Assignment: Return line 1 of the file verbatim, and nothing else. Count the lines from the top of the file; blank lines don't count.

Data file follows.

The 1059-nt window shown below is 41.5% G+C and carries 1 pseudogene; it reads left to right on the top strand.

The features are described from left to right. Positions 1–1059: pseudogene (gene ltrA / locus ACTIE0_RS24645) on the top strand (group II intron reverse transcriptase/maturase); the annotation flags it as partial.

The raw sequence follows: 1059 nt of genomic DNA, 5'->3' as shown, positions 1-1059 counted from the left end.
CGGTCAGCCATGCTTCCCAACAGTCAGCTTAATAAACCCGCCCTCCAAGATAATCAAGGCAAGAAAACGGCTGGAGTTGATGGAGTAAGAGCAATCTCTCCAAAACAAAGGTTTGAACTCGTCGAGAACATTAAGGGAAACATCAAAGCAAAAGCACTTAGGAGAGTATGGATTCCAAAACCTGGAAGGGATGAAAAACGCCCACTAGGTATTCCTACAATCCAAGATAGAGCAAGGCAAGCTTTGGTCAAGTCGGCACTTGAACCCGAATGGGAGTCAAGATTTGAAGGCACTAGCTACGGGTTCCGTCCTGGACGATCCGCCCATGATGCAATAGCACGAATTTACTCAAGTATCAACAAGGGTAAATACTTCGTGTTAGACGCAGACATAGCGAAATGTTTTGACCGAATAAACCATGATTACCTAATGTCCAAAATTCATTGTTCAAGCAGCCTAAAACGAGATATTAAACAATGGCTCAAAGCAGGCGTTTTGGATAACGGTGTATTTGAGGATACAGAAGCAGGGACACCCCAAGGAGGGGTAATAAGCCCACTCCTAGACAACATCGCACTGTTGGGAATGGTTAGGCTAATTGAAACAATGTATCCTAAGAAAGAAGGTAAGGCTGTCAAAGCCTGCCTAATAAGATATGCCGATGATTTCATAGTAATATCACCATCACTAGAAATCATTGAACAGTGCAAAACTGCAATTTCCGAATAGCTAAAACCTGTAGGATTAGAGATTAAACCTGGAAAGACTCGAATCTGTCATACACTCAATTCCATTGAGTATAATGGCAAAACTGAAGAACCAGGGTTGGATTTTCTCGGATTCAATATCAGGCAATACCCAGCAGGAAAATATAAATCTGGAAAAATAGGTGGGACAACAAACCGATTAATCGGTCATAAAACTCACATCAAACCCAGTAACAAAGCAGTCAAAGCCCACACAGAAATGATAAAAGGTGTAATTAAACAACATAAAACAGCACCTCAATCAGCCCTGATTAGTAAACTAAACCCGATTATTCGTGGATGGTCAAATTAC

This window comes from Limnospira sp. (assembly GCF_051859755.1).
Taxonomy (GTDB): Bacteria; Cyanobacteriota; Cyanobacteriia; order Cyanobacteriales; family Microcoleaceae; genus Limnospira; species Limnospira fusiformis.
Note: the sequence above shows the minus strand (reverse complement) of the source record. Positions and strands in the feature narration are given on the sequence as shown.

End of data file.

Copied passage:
The 1059-nt window shown below is 41.5% G+C and carries 1 pseudogene; it reads left to right on the top strand.